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Engaging younger audiences

There is no doubt: the digital world is reaching out to audiences younger than ever in our new technological age.


Consumers are bombarded with digital content worldwide and have accessibility on a plethora of platforms at their ease. The opportunity for businesses to interact with younger audiences however poses a challenge in their existing business strategies.

Balancing the needs and requests of older, loyal customers whilst adapting content to reach a younger generation with different values can be challenging. If you try and appeal to everyone, you run the risk of losing your unique content quality and merging into the background. However if you tailor content too niche for a young demographic, you run the risk of losing connection with your pre-existing older demographic.


It’s important to be mindful of the interests of a younger audience. Compared to Baby Boomers and Gen X, younger generations tend to have different preferences in styles, formats and values. A 2020 study by the Pew Research Center showed that US citizens born after 1996 are more ethnically and racially diverse, educated and concerned about climate and social issues compared to their predecessors.


Fortunately, it is possible to maintain brand identity whilst making subtle changes to content styles and your demographic group, as you balance a branding refresh versus continuity…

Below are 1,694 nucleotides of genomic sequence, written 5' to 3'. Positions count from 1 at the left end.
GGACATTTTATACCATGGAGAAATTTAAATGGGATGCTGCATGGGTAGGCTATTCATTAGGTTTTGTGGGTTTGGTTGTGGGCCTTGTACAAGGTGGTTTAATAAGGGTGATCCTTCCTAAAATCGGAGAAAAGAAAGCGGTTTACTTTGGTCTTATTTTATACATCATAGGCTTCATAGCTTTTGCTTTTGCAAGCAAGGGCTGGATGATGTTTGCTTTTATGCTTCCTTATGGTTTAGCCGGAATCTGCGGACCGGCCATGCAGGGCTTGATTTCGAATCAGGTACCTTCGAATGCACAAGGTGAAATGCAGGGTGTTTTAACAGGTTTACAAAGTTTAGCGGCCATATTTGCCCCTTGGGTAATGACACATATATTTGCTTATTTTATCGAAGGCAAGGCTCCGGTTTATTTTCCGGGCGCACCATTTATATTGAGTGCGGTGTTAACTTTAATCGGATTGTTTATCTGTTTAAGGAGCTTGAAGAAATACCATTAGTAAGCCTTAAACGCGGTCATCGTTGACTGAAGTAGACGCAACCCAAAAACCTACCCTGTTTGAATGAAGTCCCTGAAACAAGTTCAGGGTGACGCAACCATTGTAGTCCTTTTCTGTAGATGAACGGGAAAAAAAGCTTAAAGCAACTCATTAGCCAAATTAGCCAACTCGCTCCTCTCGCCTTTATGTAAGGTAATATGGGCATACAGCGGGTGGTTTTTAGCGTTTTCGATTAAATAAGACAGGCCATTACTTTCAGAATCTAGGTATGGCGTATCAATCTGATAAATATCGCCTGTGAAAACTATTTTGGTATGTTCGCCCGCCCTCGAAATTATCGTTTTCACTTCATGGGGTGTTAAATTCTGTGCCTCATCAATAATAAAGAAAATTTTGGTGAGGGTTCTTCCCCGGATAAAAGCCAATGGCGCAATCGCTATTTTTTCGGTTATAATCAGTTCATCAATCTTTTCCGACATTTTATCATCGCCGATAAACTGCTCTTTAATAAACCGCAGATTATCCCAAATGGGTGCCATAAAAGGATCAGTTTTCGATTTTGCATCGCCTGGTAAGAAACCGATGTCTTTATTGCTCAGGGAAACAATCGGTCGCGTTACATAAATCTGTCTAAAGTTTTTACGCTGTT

1) Do a deep dive on your current audience.

The first step to expanding your marketing strategy is to find out everything you can about your current audience. What brands do they connect with? What is their average salary? What other media do they consume?

Once you have pinpointed as many behaviours as possible, dig into the DNA of their personalities. This includes everything from their beliefs, values, priorities, hobbies, emotions and their relationship with digital products. We tend to connect with brands that share our personal values, so it’s important to bare your new audience’s demographics in mind when planning new content.


Millennials, for example, have been raised in the digital age, where competition for attention is second to none. It is then no surprise that this group usually prefers short-form social media content in the interest of time and attention span. Because of this, they may be likely to engage with a brand that regularly provides short, snappy content.

2) Find the overlap.

The more audience insights you have to study, the better your odds of finding overlap between various age groups. For example, perhaps you have realised that video content is more engaging for all age brackets, or everyone is becoming more aware of sustainability in e-commerce?

By focusing your brand’s content on what appeals to a larger pool of generations, you can continue to reach your core audience while expanding your appeal to new demographics.

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